GAINESVILLE, Fla. (Dispatches) — Mothers vaccinated against COVID-19 may be able to pass along protection against infection to their nursing babies, according to a recently published study from the University of Florida.
Antibodies passed through breast milk could prove beneficial to babies, researchers said, but further study is needed to determine their impact.
“A lot of moms, pregnant women, are afraid to get vaccinated. They want to do what’s best for their babies,” said Dr. Josef Neu, a co-author of the study and professor in the UF College of Medicine Department of Pediatrics and Division of Neonatology. “This is something that we wanted to know whether it may actually provide some benefit.”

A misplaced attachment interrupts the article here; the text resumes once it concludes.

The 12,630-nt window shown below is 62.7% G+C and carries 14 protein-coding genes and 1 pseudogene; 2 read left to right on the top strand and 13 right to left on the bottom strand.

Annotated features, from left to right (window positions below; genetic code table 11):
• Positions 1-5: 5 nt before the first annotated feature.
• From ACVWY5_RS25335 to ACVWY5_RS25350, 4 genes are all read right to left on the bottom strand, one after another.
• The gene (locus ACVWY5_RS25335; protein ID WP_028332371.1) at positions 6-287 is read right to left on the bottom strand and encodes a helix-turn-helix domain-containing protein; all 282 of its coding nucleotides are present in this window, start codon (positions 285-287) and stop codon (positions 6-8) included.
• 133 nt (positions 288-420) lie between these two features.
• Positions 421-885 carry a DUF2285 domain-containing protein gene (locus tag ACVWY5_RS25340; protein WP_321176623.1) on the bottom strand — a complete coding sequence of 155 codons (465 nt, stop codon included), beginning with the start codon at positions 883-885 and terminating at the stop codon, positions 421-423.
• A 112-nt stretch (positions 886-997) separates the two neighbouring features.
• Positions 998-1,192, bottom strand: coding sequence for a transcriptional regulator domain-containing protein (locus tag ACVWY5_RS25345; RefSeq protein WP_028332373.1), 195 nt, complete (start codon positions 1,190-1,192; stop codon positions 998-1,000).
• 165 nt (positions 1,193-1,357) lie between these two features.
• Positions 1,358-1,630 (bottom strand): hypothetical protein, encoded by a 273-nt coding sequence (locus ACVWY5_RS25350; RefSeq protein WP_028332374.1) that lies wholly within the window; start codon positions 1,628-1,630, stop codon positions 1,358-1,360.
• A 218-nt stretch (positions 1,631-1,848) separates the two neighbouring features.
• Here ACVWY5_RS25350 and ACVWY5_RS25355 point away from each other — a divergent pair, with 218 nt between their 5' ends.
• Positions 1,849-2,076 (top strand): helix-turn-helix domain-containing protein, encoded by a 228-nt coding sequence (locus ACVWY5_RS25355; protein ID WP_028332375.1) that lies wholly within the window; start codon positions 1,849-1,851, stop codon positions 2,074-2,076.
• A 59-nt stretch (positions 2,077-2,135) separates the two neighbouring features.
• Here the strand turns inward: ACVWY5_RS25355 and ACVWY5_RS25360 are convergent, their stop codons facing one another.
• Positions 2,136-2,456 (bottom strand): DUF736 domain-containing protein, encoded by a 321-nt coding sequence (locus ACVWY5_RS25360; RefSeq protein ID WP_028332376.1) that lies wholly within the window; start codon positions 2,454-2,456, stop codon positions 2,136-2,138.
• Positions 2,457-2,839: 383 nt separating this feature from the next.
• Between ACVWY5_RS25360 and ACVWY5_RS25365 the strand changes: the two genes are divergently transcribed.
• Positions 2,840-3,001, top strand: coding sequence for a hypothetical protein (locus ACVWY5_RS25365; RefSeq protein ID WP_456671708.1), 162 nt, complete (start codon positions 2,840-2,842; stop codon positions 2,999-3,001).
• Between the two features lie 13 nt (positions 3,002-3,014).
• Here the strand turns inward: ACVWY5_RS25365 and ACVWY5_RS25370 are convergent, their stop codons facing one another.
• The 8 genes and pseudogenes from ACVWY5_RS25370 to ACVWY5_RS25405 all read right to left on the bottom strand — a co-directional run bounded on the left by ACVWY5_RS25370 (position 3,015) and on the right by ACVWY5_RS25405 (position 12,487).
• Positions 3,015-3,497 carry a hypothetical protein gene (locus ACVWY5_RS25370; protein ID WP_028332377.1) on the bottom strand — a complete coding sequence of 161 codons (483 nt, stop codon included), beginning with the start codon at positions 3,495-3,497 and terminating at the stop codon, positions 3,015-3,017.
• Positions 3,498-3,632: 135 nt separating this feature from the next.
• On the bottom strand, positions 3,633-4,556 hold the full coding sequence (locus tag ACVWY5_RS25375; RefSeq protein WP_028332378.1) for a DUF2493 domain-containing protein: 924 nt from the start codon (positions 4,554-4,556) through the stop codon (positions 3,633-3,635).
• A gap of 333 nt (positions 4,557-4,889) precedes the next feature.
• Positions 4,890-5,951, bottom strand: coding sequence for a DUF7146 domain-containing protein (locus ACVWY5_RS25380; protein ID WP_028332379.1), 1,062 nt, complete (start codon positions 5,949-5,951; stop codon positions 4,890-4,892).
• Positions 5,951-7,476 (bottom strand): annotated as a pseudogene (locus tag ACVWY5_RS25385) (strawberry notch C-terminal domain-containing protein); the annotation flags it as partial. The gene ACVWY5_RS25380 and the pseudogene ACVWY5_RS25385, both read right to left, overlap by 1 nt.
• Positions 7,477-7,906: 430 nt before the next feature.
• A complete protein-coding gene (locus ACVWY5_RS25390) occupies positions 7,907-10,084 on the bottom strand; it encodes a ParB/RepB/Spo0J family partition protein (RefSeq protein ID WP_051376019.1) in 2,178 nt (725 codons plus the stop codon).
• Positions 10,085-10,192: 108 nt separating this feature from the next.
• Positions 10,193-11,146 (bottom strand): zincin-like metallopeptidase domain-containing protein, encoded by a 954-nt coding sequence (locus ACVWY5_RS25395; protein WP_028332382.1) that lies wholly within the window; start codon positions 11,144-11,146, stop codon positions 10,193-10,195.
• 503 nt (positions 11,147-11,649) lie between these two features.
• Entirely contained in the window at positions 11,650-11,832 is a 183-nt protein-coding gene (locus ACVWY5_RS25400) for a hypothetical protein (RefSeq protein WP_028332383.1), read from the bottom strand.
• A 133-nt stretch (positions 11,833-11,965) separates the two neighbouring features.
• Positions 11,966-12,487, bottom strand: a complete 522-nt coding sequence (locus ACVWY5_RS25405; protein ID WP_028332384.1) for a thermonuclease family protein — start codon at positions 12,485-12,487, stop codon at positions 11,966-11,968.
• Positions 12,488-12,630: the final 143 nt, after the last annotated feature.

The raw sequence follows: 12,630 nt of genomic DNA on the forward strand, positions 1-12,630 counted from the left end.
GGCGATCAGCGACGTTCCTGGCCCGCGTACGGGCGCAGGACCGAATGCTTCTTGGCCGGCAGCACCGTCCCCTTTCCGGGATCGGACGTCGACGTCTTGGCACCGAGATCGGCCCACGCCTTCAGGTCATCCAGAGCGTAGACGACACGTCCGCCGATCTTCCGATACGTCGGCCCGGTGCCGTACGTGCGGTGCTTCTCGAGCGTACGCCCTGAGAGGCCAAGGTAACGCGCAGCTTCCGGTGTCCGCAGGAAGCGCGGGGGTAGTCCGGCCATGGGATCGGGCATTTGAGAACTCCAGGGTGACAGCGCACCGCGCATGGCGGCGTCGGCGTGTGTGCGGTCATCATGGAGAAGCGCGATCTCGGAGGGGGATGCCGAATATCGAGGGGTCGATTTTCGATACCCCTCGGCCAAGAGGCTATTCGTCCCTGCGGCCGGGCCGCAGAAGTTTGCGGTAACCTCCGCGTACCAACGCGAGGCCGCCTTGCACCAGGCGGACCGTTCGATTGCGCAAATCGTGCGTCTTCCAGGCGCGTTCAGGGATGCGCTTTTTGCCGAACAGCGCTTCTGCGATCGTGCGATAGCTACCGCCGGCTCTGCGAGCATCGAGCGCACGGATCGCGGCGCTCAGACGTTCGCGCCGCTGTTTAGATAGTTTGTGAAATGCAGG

Babies are born with their immune systems not fully developed, Joseph Larkin III, a senior author of the study and associate professor in the UF Department of Microbiology and Cell Science, explained.
They are too young to get the COVID-19 vaccine and cannot protect themselves. Breast milk, however, is like a helpful tool box that can be altered to potentially improve that vulnerability.
“Milk is a dynamic substance. So in other words, what the baby and the mom (are) exposed to in the environment, there are changes in the milk that correspond to these environmental conditions,” Neu said. “And these can then specifically help the baby.”
According to a UF news release, the study began in December when the COVID-19 vaccines were first made available to health care workers and ran through March.
Using volunteer subjects, the blood and breast milk of 21 lactating mothers who worked in health care, had never had COVID-19 and were eligible to be vaccinated with either the Pfizer-BioNTech or Moderna COVID-19 vaccines were tested three times: before vaccination, after the first dose and following the second shot with series completion.